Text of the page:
Research HighlightsDefining the Timing for Effective Insecticide Applications
By Barb Baylor Anderson
Insecticides commonly used for broadcast applications in Illinois soybeans have had varied periods of residual activity. Insect species and environmental conditions also can affect efficacy. But an Illinois Soybean Association (ISA) checkoff program-funded research project is working to document the best insecticide application timelines and then share the information with farmers, so they are better informed when making in-season treatment decisions.
“The period of residual activity of most insecticides applied in soybeans is quite short. They are most effective as rescue treatments once the economic threshold of a particular pest has been reached, rather than as a preventative application,” says Nick Seiter, University of Illinois field crop entomology research assistant professor and principle investigator for the research.
Seiter began to determine what the best insecticide application strategies are in 2020, treating two common soybean pests, bean leaf beetles and Japanese beetles. Both, he says, were present at their Urbana field site in sufficient enough numbers to conduct a robust evaluation.
“We conducted four small-plot insecticide efficacy experiments in the field and also the laboratory to assess the residual control provided by common foliar insecticides. The first two experiments focused on Japanese beetle and the final two focused on bean leaf beetle,” he says.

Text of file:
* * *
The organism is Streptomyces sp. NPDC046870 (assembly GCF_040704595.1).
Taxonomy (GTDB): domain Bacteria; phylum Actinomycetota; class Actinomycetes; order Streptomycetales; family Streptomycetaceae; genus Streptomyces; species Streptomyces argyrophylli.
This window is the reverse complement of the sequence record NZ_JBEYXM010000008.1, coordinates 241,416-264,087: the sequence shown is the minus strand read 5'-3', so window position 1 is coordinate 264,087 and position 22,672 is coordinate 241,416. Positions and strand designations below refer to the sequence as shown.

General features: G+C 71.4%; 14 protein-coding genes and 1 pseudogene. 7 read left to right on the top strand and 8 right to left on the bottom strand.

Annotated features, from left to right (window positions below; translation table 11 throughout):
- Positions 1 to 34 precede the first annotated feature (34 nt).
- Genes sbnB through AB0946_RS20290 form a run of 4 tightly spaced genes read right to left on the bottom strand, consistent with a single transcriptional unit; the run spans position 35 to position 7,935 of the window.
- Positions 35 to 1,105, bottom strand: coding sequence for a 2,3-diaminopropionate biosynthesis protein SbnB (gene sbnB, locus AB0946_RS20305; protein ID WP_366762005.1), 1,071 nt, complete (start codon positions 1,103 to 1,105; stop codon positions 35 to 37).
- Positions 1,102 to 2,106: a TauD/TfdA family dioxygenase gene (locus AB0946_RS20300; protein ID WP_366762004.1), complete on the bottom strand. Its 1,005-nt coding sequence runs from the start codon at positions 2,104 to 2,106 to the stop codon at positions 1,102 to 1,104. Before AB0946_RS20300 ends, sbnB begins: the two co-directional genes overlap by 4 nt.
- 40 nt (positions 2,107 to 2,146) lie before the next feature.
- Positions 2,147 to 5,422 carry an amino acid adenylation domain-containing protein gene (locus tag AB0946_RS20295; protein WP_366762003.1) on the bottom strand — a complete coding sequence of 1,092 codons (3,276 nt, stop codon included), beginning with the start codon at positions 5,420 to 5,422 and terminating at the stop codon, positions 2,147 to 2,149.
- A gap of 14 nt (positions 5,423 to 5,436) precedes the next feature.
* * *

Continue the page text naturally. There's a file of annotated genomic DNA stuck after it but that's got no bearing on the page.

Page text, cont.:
Once spray applications were made, insect population densities were assessed in the field at three, seven and 10 days post-application. In addition, soybean defoliating insects were collected, brought to the laboratory, and placed and preserved in petri dishes.
The pests were introduced to the insecticide-treated foliage and observed after 24 hours of exposure until all of the insecticide-treated foliage no longer resulted in insect mortality. Insecticides evaluated on the two insects included Warrior, Endigo ZC and Endigo ZCX, Brigade 2EC, as well as Baythroid XL, Asana and Leverage 360.
“Like all potential yield robbers, we need the best management practices available at the time of infestation to make educated decisions about treatments and to make sure our response is sustainable and profitable. It pays to invest checkoff dollars in research that offers practical solutions,” says David Wessel, soybean farmer from Chandlerville, Illinois, and ISA director.
Seiter will conduct a second series of field experiments during 2021. “We hope to replicate our studies on bean leaf beetles and Japanese beetles, as well as modify our method to test residual activity on stink bugs, green cloverworm and other pests,” says Seiter. “We also need to perform further data analyses to estimate the average persistence of the materials from these field experiments and determine differences in defoliation levels among the treatments in the lab.”
Ultimately, Seiter will develop a web-based platform that will provide the average residual activity across trials for all of the materials tested. The plan is to make the information available to farmers and crop advisers to help inform management decisions in Illinois soybean fields as farmers select the best materials based on their need for residual control.
Published: Nov 10, 2020
The materials on SRIN were funded with checkoff dollars from United Soybean Board and the North Central Soybean Research Program. To find checkoff funded research related to this research highlight or to see other checkoff research projects, please visit the National Soybean Checkoff Research Database.